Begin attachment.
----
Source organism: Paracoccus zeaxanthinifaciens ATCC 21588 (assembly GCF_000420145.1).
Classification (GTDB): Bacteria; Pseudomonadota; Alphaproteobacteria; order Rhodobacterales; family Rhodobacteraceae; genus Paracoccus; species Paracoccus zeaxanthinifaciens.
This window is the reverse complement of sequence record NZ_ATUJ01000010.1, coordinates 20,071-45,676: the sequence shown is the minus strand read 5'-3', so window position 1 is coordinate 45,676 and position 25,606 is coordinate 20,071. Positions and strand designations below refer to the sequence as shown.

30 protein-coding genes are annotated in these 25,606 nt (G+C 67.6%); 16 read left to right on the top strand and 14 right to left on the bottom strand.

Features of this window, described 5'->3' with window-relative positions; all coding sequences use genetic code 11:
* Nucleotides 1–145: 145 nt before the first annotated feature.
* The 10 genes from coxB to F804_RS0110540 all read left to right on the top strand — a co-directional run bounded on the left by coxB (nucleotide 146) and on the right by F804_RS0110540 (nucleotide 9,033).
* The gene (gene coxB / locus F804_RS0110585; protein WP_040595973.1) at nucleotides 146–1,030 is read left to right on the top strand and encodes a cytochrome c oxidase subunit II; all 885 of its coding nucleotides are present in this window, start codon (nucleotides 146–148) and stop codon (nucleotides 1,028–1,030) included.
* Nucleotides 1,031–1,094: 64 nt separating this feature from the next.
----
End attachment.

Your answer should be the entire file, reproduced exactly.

Source organism: Paracoccus zeaxanthinifaciens ATCC 21588 (assembly GCF_000420145.1).
Classification (GTDB): Bacteria; Pseudomonadota; Alphaproteobacteria; order Rhodobacterales; family Rhodobacteraceae; genus Paracoccus; species Paracoccus zeaxanthinifaciens.
This window is the reverse complement of sequence record NZ_ATUJ01000010.1, coordinates 20,071-45,676: the sequence shown is the minus strand read 5'-3', so window position 1 is coordinate 45,676 and position 25,606 is coordinate 20,071. Positions and strand designations below refer to the sequence as shown.

30 protein-coding genes are annotated in these 25,606 nt (G+C 67.6%); 16 read left to right on the top strand and 14 right to left on the bottom strand.

Features of this window, described 5'->3' with window-relative positions; all coding sequences use genetic code 11:
* Nucleotides 1–145: 145 nt before the first annotated feature.
* The 10 genes from coxB to F804_RS0110540 all read left to right on the top strand — a co-directional run bounded on the left by coxB (nucleotide 146) and on the right by F804_RS0110540 (nucleotide 9,033).
* The gene (gene coxB / locus F804_RS0110585; protein WP_040595973.1) at nucleotides 146–1,030 is read left to right on the top strand and encodes a cytochrome c oxidase subunit II; all 885 of its coding nucleotides are present in this window, start codon (nucleotides 146–148) and stop codon (nucleotides 1,028–1,030) included.
* Nucleotides 1,031–1,094: 64 nt separating this feature from the next.